“‘I Love Lucy’ Was Never Just A Title”

The Story of Lucille Ball and Desi Arnaz

The 2022 Amazon Prime Video documentary “Lucy and Desi” dives deep into the success, hardships and vulnerabilities of “I Love Lucy” stars Lucille Ball and Desi Arnaz. Director Amy Poehler touches upon their innovations in television history but shines a greater spotlight on Ball and Arnaz as individuals and as an off-screen couple. With never-before-seen archival recordings, including home movies and tape-recorded recollections, Ball and Arnaz tell most of the story themselves: the story of their professional and personal relationship.  

It was great that the documentary outlined their relationship history, as I felt extremely connected with them. Ball and Arnaz were married for 10 years. During that time, Arnaz was on the road for eight and a half years. His absence put a strain on their marriage. The solution was to find a way to work together, and the answer to that was the creation of the TV show “I Love Lucy.” The show was an immediate success and brought them multiple Emmys. In preparing the show to air, Arnaz got the idea to film the episodes so each episode’s high quality could be shown on the east and west coasts. He developed a three-camera system that filmed simultaneously from different angles and each episode was taped in front of a live studio audience. This information was interesting to learn because the filming process was all new to television and it set the precedent for TV shows being able to be rerun for decades to come. This is why you can watch your favorite shows in reruns as much as you like!  

As the success of the show grew, the two formed a production company, Desilu Productions, in which Arnaz was the president and Ball was the vice president. Over time, many additional TV series and movies were filmed on the lot at Desilu. Though there were rewards to the success from “I Love Lucy,” there was also a cost which eventually strained their marriage. Neither Ball nor Arnaz knew how to appreciate the joy of doing the show without making it bigger. Arnaz admitted that he never learned moderation; his work was harder and becoming more tiring, and he felt as though he needed to get away. Their home life was unhappy, so Ball’s relief was her work, whereas Arnaz’s relief was drinking. He wanted the business so terribly that he let their marriage fall apart, and yet, the business overwhelmed him. “I hated every minute of it…after a while,” he stated. This surprised me because one tends to think that with great success comes great happiness. The portrayal of their unhappy marriage was broken up throughout the documentary with scenes from “I Love Lucy,” intentionally done so to break up the tense, more heavy information about their lives. It felt like a good balance between the on-screen and off-screen Ball and Arnaz, since otherwise, the documentary would not have been as exuberant.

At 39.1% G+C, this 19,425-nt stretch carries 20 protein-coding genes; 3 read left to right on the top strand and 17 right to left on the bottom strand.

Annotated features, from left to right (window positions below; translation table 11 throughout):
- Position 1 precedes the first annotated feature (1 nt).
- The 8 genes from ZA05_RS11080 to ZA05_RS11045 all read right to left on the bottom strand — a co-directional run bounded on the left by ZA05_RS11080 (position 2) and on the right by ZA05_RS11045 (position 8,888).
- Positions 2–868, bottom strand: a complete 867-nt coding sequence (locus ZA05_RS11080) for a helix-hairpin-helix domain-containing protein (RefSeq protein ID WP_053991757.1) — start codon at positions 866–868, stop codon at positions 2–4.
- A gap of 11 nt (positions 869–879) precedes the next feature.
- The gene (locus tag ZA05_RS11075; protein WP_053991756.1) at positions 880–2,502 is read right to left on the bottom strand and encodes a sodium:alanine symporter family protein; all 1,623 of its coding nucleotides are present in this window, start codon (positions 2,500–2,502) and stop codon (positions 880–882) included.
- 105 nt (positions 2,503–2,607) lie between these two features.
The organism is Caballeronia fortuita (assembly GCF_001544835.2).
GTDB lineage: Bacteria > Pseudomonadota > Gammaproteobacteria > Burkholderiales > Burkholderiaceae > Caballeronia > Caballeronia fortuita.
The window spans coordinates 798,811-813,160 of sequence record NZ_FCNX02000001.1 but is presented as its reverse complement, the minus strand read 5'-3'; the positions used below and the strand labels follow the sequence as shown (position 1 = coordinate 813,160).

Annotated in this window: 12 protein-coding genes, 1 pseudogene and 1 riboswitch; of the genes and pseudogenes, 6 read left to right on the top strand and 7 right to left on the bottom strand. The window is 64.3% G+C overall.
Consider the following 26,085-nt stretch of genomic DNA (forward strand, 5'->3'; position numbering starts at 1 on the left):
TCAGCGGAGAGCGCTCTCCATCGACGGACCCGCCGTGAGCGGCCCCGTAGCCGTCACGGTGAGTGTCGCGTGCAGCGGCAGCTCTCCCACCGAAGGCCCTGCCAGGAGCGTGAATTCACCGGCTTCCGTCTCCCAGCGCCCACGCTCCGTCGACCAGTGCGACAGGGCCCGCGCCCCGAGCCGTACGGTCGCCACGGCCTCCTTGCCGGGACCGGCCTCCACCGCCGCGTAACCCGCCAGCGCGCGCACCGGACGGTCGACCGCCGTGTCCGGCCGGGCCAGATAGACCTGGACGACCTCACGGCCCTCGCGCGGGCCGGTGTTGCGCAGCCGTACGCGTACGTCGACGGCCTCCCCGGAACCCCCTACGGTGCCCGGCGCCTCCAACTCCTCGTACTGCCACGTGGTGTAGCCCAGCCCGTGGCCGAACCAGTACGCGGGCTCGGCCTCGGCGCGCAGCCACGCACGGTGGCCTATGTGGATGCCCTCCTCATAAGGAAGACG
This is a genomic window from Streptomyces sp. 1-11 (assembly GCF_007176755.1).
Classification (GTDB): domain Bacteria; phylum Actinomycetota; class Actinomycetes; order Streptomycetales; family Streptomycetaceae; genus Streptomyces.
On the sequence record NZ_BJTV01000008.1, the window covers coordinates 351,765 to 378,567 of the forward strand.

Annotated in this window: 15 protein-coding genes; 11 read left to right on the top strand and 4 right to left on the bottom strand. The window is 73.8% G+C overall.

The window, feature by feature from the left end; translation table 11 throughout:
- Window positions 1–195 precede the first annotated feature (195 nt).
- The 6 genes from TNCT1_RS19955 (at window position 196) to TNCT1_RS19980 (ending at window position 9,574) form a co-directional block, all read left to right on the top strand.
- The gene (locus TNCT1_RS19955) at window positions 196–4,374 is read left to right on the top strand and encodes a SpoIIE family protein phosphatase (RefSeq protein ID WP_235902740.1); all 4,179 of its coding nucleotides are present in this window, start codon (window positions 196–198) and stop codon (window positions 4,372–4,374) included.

I found it extremely ironic that they created the show to strengthen their marriage and start a family though ultimately this is what drove them apart. The one thing never in question was their deep-rooted love for each other. Ball concluded with a definition of love, stating, “for me, it’s wanting to devote myself.” And she did just that; as Arnaz struggled throughout his life with the feeling that he never really was at home in America, Ball never left his side. Personally, it was shocking to see the documentary include Arnaz’s traumatic experience in Cuba, especially because Arnaz-Luckinbill stated that he rarely talked about it, other than the occasional mention of his hometown’s beauty. Arnaz was a refugee, not wanting to leave his home, but being forced to for political reasons. Because of this, Arnaz’s heartbreaking struggle in his life was that he never really felt at home, and he kept looking for it everywhere, to no avail. “If it hadn’t been for Lucy, I would’ve stopped trying a long time ago,” Arnaz recalls.